where ~ indicates homotopy of mappings, and #Fix(g) indicates the number of fixed points of g. The minimal number was very difficult to compute in Nielsen's time, and remains so today. Nielsen's approach is to group the fixed point set into classes, which are judged "essential" or "nonessential" according to whether or not they can be "removed" by a homotopy.
Nielsen's original formulation is equivalent to the following: We define an equivalence relation on the set of fixed points of a self-map f on a space X. We say that x is equivalent to y if and only if there exists a path c from x to y with f(c) homotopic to c as paths. The equivalence classes with respect to this relation are called the Nielsen classes of f, and the Nielsen number N(f) is defined as the number of Nielsen classes having non-zero fixed point index sum.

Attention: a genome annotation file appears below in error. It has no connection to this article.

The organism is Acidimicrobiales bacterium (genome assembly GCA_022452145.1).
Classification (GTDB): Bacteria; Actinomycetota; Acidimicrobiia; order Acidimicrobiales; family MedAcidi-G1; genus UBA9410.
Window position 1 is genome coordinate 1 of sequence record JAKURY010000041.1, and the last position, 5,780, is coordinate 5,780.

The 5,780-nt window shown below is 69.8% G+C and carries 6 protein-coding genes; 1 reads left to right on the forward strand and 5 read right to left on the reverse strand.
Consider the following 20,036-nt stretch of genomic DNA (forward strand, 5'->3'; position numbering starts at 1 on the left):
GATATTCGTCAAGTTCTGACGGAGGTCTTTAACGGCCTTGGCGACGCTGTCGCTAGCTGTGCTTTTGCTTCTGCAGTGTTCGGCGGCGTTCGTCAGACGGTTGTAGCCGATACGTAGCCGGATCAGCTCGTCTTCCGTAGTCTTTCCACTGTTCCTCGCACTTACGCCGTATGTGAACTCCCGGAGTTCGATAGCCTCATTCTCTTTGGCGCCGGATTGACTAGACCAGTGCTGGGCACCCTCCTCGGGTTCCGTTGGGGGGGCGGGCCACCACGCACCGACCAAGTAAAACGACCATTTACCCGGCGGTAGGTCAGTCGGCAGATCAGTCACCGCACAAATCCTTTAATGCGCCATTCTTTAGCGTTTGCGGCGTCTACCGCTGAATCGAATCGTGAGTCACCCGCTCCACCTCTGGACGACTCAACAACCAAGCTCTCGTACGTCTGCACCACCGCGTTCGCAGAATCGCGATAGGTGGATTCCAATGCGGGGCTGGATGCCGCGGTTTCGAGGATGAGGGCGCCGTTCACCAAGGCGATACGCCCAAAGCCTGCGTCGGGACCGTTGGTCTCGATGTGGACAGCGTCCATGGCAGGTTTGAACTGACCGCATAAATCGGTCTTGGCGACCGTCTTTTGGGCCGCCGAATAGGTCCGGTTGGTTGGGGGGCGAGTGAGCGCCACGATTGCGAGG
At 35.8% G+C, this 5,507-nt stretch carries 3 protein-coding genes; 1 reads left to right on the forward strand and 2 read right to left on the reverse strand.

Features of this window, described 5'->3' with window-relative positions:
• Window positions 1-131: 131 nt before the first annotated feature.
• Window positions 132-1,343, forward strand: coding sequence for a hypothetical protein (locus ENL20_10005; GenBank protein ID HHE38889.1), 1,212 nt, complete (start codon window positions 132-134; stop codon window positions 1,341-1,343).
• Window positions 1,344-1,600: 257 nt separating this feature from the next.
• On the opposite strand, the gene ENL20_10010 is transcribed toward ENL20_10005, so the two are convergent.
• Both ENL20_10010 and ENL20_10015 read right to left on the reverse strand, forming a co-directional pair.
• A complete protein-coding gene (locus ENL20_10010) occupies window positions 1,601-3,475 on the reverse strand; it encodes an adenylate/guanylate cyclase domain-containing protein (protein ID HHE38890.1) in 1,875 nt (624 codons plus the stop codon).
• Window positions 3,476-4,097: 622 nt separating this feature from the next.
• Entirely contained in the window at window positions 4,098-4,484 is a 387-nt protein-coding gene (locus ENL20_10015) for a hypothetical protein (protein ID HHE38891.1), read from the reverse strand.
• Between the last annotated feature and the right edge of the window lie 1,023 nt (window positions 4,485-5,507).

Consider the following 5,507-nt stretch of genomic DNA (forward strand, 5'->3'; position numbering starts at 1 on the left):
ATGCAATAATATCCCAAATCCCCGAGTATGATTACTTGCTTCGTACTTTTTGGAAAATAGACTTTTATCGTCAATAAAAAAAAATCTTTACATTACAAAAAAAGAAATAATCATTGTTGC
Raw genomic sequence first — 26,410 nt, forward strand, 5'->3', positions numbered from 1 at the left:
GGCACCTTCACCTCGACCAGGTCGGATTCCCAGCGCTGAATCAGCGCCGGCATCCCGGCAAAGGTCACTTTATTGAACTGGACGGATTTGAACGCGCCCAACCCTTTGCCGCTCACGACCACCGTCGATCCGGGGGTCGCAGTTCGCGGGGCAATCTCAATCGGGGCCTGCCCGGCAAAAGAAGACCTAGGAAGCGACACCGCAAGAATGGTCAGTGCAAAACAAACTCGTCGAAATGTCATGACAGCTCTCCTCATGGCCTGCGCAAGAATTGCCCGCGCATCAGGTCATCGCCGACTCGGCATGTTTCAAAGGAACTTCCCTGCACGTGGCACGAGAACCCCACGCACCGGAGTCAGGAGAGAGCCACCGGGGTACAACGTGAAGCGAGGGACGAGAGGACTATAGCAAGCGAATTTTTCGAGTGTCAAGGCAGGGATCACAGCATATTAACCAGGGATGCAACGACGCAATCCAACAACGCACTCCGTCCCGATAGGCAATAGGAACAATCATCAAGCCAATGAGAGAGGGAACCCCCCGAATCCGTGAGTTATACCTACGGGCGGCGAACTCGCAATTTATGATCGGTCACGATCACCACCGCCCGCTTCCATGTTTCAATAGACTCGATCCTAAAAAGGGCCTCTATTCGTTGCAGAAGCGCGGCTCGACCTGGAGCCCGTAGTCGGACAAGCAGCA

Nielsen proved that
making his invariant a good tool for estimating the much more difficult MF[f]. This leads immediately to what is now known as the Nielsen fixed point theorem: Any map f has at least N(f) fixed points.
Because of its definition in terms of the fixed point index, the Nielsen number is closely related to the Lefschetz number. Indeed, shortly after Nielsen's initial work, the two invariants were combined into a single "generalized Lefschetz number" (more recently called the Reidemeister trace) by Wecken and Reidemeister.
- Fenchel, Werner; Nielsen, Jakob (2003). Asmus L. Schmidt (ed.). Discontinuous groups of isometries in the hyperbolic plane. De Gruyter Studies in mathematics. 29. Berlin: Walter de Gruyter & Co.